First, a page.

I have just returned from the library where Mayor John Kovash delivered his State of the City address. It was an excellent presentation. Brief and to the point. Having studied the various visual aids prepared for the presentation and being an active observer in our community, it is abundantly clear that we are blessed to live in one of the best small cities in the nation.

I believe it is fair to say that our good fortune is due, in no small part, to our volunteer city councilors, a competent cadre of city staffers and dedicated, capable volunteers who serve on the various advisory committees for the city. Our city is a superb example of the strength and value of volunteerism in America. Let us never forget that many of those who serve us so faithfully are volunteers.

Why then, would I feel so strongly that the movement to recall the mayor and three councilors has merit and should be thoughtfully considered by voters?

Our mayor and the three councilors, who are the targets of the recall attempt, made several egregious and frankly unforgiveable mistakes. Some argue that, “they did their best and should not be subject to recall simply because one does not agree with the position they took.” Fair enough. But, did they really do their best and did they exercise appropriate due diligence in their deliberations leading up to their decision to override the planning commission and a clearly, and mostly well spoken, majority of interested citizens, who took the time to participate and speak to the issues in the numerous meetings held in the community and in the newspapers. In the end, they certainly gave the impression that they had little regard for citizen input and effectively thumbed their noses at the citizens who chose to participate. They didn’t even give them the respect of offering a plausible explanation for the decision they made.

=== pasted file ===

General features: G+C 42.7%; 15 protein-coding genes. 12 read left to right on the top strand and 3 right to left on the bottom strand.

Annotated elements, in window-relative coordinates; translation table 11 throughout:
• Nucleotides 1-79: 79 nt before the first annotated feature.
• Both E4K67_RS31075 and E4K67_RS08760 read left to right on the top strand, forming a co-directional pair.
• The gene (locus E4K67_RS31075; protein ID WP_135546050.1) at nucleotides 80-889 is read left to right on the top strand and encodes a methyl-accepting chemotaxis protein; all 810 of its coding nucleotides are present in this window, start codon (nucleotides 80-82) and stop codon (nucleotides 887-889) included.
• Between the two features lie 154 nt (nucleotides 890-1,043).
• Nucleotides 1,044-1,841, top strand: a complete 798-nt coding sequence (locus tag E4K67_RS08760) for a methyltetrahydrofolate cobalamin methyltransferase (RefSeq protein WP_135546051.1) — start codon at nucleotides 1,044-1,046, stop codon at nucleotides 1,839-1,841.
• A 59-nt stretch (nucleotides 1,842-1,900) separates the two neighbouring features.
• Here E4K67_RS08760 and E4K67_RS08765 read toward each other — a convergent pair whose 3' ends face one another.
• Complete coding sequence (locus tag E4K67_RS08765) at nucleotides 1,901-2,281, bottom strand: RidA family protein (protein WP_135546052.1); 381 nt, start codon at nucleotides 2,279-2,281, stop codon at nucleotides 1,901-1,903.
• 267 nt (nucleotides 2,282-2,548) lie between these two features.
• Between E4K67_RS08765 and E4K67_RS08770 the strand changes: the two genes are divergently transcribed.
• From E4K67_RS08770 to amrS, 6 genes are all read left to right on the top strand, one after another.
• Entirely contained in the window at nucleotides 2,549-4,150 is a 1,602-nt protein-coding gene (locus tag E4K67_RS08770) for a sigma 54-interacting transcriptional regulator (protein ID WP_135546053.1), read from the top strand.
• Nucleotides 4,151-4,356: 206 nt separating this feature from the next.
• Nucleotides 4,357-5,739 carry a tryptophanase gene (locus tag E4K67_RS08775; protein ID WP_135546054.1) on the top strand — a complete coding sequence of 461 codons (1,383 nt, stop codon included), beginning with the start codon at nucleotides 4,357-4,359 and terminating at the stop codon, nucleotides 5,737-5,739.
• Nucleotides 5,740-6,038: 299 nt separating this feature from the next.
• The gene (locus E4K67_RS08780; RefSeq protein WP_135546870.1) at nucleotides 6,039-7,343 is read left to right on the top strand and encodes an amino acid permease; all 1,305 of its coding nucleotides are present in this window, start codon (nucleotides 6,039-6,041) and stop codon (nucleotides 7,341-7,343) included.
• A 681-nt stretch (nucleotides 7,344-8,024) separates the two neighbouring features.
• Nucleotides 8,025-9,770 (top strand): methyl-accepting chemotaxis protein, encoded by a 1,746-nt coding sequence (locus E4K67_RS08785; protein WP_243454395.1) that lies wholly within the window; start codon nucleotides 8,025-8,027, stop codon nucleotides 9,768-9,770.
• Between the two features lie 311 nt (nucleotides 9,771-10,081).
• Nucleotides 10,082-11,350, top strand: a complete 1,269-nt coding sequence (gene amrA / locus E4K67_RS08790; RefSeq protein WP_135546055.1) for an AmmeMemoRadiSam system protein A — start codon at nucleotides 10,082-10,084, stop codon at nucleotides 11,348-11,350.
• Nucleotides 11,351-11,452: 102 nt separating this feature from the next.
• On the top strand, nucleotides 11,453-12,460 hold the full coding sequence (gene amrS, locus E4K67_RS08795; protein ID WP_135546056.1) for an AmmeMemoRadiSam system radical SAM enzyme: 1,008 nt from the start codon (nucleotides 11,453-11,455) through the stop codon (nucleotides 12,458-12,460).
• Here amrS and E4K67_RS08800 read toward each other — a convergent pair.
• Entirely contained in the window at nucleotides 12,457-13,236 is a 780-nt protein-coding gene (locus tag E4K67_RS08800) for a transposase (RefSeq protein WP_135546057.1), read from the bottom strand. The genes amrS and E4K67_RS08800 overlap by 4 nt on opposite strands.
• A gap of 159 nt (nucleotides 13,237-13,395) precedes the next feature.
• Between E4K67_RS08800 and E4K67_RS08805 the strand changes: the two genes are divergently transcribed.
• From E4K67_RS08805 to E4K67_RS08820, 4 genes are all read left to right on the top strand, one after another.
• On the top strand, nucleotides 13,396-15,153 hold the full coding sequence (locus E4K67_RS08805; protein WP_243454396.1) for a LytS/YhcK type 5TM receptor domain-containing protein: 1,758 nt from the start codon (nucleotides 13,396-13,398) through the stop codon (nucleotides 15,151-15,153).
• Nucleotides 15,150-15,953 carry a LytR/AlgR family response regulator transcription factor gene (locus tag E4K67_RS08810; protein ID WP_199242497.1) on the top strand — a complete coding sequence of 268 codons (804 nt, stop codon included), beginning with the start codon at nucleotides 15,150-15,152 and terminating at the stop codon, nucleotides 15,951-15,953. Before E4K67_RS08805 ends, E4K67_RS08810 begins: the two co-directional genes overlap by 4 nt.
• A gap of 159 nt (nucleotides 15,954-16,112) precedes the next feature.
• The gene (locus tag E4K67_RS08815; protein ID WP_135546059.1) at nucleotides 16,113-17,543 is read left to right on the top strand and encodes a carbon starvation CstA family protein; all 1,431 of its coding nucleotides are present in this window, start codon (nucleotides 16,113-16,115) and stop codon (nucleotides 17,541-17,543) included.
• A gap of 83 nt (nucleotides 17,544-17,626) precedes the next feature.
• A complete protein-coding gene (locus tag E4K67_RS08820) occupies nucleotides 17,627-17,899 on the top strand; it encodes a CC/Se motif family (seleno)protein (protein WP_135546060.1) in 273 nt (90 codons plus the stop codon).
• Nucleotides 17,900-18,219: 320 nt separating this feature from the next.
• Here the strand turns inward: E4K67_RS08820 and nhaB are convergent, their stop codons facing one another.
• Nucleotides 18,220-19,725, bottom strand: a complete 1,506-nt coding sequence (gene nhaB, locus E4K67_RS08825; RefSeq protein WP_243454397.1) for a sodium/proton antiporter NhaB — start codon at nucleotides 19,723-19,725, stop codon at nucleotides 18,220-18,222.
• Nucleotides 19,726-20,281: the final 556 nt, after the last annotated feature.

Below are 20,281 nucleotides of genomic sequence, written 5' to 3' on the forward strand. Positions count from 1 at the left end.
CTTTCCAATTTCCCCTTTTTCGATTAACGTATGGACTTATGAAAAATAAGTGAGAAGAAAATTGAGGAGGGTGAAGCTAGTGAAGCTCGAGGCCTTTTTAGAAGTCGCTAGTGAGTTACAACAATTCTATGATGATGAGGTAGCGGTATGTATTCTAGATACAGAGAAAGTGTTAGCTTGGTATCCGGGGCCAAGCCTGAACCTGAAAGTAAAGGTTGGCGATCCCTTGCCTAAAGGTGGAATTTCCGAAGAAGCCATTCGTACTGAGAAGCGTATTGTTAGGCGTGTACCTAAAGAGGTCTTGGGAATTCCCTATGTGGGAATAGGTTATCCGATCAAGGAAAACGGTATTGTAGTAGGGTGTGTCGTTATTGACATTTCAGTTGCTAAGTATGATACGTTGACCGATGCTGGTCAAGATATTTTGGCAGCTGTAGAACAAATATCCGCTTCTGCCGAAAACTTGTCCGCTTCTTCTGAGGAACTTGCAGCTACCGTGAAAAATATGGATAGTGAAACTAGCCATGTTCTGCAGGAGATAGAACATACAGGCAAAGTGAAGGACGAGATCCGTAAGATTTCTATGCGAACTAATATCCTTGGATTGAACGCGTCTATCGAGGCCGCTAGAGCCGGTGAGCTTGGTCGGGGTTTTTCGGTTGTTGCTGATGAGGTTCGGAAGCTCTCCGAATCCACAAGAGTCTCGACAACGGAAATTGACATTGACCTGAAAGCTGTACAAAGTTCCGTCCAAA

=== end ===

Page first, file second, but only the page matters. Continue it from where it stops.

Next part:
So, who were they listening to? Who was advising them and what were the motivations of those advisers? Certainly they must have been listening to the city manager and the two attorneys on the city payroll.

Therein lies one of the challenges of governance in our system. It is a particularly difficult challenge when the decision-makers are volunteers, as here in West Linn. It is even more pernicious where professional politicians are making the decisions. Power corrupts, that is simply a fact of life. Our elected representatives are too often overwhelmed by all the demands our system places on them and they feel they have no choice but to defer to the “experts,” the bureaucrats and “trusted advisers” who, all too often, are not deserving of that trust. In this case, I believe our mayor and counselors failed to exercise diligence.

Finally, I can think of several other options that would have served the citizens and city in its relationship with Lake Oswego-Tigard. This was a poor bargain for West Linn from the outset and to fail to consider other options in the negotiations is unforgiveable. Our city manager, our attorneys and our councilors and mayor may have meant well, but they failed us miserably. And we will be paying for it, as the agreement says, “in perpetuity.”

I believe a recall is appropriate and would be a healthy signal to those who have political aspirations, wherever they are.

Peter D. Lang is a West Linn resident.

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